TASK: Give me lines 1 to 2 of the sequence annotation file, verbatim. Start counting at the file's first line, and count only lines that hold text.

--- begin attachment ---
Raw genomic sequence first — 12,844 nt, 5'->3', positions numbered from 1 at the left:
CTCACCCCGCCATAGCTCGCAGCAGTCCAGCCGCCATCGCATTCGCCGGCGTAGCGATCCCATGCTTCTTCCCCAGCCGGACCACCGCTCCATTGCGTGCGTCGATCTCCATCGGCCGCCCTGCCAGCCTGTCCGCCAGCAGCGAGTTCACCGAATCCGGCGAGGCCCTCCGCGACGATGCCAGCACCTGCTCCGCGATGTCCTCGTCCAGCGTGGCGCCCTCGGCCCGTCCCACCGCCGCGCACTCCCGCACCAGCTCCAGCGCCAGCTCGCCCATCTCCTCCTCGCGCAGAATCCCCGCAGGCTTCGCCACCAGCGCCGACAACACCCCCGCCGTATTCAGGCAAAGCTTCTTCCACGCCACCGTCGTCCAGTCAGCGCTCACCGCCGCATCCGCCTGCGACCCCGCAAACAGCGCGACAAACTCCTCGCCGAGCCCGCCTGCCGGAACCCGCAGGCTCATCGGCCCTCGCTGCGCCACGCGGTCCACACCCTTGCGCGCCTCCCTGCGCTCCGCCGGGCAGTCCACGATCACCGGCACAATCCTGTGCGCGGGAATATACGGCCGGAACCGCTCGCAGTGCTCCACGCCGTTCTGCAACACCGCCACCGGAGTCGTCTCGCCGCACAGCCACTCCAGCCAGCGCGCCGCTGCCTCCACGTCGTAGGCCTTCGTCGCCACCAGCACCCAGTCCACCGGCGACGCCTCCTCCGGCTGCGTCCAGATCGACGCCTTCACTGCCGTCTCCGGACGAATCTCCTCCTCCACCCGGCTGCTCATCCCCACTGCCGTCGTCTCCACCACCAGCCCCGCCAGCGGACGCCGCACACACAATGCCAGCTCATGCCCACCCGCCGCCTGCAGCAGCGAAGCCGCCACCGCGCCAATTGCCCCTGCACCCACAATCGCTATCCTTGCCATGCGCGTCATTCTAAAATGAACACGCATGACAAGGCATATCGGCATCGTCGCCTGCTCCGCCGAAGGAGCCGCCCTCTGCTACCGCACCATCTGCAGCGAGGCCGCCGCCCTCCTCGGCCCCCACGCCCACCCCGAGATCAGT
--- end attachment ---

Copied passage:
Raw genomic sequence first — 12,844 nt, 5'->3', positions numbered from 1 at the left:
CTCACCCCGCCATAGCTCGCAGCAGTCCAGCCGCCATCGCATTCGCCGGCGTAGCGATCCCATGCTTCTTCCCCAGCCGGACCACCGCTCCATTGCGTGCGTCGATCTCCATCGGCCGCCCTGCCAGCCTGTCCGCCAGCAGCGAGTTCACCGAATCCGGCGAGGCCCTCCGCGACGATGCCAGCACCTGCTCCGCGATGTCCTCGTCCAGCGTGGCGCCCTCGGCCCGTCCCACCGCCGCGCACTCCCGCACCAGCTCCAGCGCCAGCTCGCCCATCTCCTCCTCGCGCAGAATCCCCGCAGGCTTCGCCACCAGCGCCGACAACACCCCCGCCGTATTCAGGCAAAGCTTCTTCCACGCCACCGTCGTCCAGTCAGCGCTCACCGCCGCATCCGCCTGCGACCCCGCAAACAGCGCGACAAACTCCTCGCCGAGCCCGCCTGCCGGAACCCGCAGGCTCATCGGCCCTCGCTGCGCCACGCGGTCCACACCCTTGCGCGCCTCCCTGCGCTCCGCCGGGCAGTCCACGATCACCGGCACAATCCTGTGCGCGGGAATATACGGCCGGAACCGCTCGCAGTGCTCCACGCCGTTCTGCAACACCGCCACCGGAGTCGTCTCGCCGCACAGCCACTCCAGCCAGCGCGCCGCTGCCTCCACGTCGTAGGCCTTCGTCGCCACCAGCACCCAGTCCACCGGCGACGCCTCCTCCGGCTGCGTCCAGATCGACGCCTTCACTGCCGTCTCCGGACGAATCTCCTCCTCCACCCGGCTGCTCATCCCCACTGCCGTCGTCTCCACCACCAGCCCCGCCAGCGGACGCCGCACACACAATGCCAGCTCATGCCCACCCGCCGCCTGCAGCAGCGAAGCCGCCACCGCGCCAATTGCCCCTGCACCCACAATCGCTATCCTTGCCATGCGCGTCATTCTAAAATGAACACGCATGACAAGGCATATCGGCATCGTCGCCTGCTCCGCCGAAGGAGCCGCCCTCTGCTACCGCACCATCTGCAGCGAGGCCGCCGCCCTCCTCGGCCCCCACGCCCACCCCGAGATCAGT